I’ve even been lucky enough to get my hands on a complete set of the Heros the Spartan stories drawn by the superb Frank Bellamy, not to mention other collections of Bellamy’s stunningly gorgeous art – including an original 1950s compilation of The Happy Warrior, the life story of Winston Churchill. And I wouldn’t do without these.

But sometimes there’s nothing to match the pure nostalgia of going back to the originals, to those massed piles of weekly comics that, once upon a time, were awaited eagerly, their publication day a touchstone of a small boy’s week: if it’s Wednesday, that means Eagle, and I’m going to be off in my own little world, or in reality several little worlds, as by a page, or two, half a dozen stories resolve cliffhangers, risks and dangers, half a page cartoon strips give me a giggle, and then it’s seven days of waiting and wondering over again over a new set of cliffhangers, risks and dangers.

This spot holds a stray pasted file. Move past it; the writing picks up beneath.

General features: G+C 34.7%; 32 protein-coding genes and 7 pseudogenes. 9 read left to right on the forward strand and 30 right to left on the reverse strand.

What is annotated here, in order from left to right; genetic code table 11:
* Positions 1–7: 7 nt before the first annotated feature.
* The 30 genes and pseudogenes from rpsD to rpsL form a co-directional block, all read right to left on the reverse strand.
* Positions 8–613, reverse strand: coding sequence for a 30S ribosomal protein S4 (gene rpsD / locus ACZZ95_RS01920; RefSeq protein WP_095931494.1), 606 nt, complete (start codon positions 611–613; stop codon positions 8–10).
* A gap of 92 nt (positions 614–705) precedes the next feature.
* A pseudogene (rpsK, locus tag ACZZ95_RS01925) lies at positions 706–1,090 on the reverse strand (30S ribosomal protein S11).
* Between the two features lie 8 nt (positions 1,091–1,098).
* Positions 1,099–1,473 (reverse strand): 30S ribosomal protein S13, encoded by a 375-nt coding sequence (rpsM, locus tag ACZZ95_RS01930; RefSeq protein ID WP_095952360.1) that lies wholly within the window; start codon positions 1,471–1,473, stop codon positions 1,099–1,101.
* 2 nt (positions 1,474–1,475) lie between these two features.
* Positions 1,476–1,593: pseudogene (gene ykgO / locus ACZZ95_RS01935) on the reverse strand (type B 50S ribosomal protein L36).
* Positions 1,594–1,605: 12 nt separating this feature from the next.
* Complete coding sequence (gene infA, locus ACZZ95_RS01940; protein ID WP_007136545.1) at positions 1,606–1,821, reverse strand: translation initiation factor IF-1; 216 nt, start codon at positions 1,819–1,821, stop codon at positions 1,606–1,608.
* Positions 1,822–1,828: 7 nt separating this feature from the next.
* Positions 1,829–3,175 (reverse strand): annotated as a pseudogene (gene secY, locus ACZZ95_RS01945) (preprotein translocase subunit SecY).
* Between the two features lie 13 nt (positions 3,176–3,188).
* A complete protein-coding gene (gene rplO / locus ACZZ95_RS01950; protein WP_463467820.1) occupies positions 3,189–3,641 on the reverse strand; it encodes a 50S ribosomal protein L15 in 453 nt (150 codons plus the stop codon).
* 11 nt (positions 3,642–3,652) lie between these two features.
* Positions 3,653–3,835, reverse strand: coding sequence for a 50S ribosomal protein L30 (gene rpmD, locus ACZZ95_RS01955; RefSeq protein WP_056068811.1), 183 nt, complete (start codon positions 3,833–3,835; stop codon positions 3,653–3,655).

The comics came in, and in the end they went out, off to the children’s hospital for boys and girls who were ill and in need of entertainment to have their turn. I never expected to read them again, but then I didn’t know I was going to be one of those who never lose their enthusiasm for words and pictures in combination, for the serialised adventure, for imagination and danger and the marvellous.

For various reasons, it’s been a long time, a very long time, since I last added to my collection of old Eagles. I did brilliantly in the Nineties, largely through The Old Magazine Shop in Sheffield, just outside Bramall Lane, Sheffield United’s home, and I have a story about that very first visit that you can read here, but even before money became a premium issue, the source seemed to dry up.

On the other hand, there’s always eBay, and on impulse I did a search the other week and found a seller with seven lots to sell, each four or five issues, Volume 11, nos 1-34 in total, complete. With a starting price of 99p a time, and the prospect of combined postage, not to mention a decent bonus for once, this month, I entered the fray, winning four of the five I was after. The parcel arrived this afternoon, and I’ve spent the evening reading my nineteen purchases. As they were meant to be, one issue at a time.